Jonnie Jacobs is the author of thirteen novels, including the Kate Austen mystery series and the Kali O'Brien series. Her new release, Paradise Falls, is a standalone mystery. A former practicing attorney, Jonnie now lives with her husband in San Francisco and writes full time.
Plotting as Discovery by Jonnie Jacobs
Thanks, Pat, for letting me join in today. Since I'm in the early stages of a new book (and all the struggles that entails), I thought I'd talk about my approach to plotting.
When I plan a trip, I know where I’m going and I know how I’m going to get there. But that carefully planned approach doesn’t work for me when I write. I wish to heck it did because it would save me a lot of angst, not to mention more than a few dozen (a few hundred?) deleted pages and “wasted” hours. Every time I finish a book I promise myself that next time I’m going to outline. I tell myself I’m going to plot the path and lay out the entire book in detail before putting a single word on the page. Since I write mystery novels, outlining would be particularly helpful. But after fifteen novels, I am beginning to accept that it’s never going to happen. I’m simply one of those writers (and there are many of us) who discovers the story as I go along.
I find two major roadblocks in outlining. First, I can’t think in the abstract. I need to see the characters reacting to events and to each other in order to discover what happens next. Often, I’m pleasantly surprised. I’ve come up with wonderful plot twists, colorful minor characters, and intriguing sub-plots I’d never have imagined from the perspective of an outline.
Second, outlining kills my interest in the book. I have, on occasion, made a stab at outlining a book. And I’ve actually come up with some pretty exciting plots that way. But by the time I sit down to actually write the book, I’ve lost all interest in the characters and the story. I find myself moving by rote from plot point to plot point trying unsuccessfully to breathe some life into the events on the page. The process reminds me of the childhood game “connect the dots.”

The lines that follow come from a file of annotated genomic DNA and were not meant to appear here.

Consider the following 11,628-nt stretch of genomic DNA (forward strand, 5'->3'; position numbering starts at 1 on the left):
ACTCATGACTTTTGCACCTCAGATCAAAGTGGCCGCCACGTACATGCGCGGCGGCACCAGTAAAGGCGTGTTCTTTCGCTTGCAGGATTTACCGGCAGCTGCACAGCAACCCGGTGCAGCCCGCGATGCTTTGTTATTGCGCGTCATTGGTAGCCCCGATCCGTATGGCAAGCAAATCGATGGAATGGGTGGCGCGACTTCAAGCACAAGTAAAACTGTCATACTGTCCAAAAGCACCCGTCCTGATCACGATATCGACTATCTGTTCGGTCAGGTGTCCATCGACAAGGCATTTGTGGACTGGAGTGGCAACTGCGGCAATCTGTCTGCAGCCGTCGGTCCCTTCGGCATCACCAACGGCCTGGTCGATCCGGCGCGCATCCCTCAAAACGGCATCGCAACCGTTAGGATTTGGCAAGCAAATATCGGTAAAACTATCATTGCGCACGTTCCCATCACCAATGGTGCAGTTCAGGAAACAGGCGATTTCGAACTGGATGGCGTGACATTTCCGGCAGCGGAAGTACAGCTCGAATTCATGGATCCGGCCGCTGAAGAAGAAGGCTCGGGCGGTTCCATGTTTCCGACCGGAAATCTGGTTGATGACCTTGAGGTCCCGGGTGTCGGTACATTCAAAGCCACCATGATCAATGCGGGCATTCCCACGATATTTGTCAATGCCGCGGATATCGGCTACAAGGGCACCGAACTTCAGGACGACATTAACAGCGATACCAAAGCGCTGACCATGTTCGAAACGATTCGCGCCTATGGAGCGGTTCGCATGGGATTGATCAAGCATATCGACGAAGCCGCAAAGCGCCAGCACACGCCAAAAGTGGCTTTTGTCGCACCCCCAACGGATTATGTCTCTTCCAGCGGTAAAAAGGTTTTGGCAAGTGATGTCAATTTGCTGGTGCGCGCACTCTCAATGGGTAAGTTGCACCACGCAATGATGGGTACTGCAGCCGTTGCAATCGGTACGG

This doesn’t mean, however, that I head out on my story journey blindly and with no idea at all where I’m headed. I have a general sense of what the story will be about. In The Only Suspect, for example, I knew that my male lead’s wife was missing and that everything he knew about her was a lie.
I usually have in mind an inciting incident – an event that puts the events of the novel in motion. This is not necessarily where I’ll start the novel, however. The Next Victim begins with attorney Kali O’Brien on vacation with her detective boyfriend. There’s a hint of the action to come (she gets a garbled phone message from her brother), but it’s the murder of her brother that puts the story in action.
Before I start a book I also have some general idea about where the story will end up, but not necessarily who the killer is or how he or she will be found out. I always have several possibilities in mind and work them into the plot, making sure that each has ties to the victim that would make him a believable killer. Sometimes the actual killer (and motive) is someone I hadn’t even considered when I started writing.
I generally have in mind two or three main mileposts for my journey – events that propel the action in one direction or another, and I’m always on the lookout for obstacles and conflicts.
And lastly, I have a good sense of the main character(s), how he or she is involved in the events of the story, and why those events are important to that character. My most recent book, Paradise Falls, March 2012, focuses on Grace Whittington who suspects her stepson of harming her daughter, and on detective Rayna Godwin who has her own reasons for being troubled by the girl’s disappearance.
With those basics loosely in place, I head off on my incredible journey, taking the trip one leg at a time, usually looking forward a chapter or two (think of it as looking to the next layover on your road trip). The further I get into the book, the more it jells.
And then, when I reach the end, I outline what I’ve written to make sure clues get followed up on and the story stays consistent.
Mine is not the most efficient method (and it is, at times, truly painful) but it’s the only one that works for me. And that’s they real key to all of this. There are many ways to write a book; authors need to find what works for them.
Thanks so much for being my guest today, Jonnie. You did a great job of explaining this style of plotting. I've also tried outlining with no success, so I think I'll just settle in and do it your way from now on. I wish you the best of luck with your new Five Star release.
For more information about Jonnie and her books, please visit her website.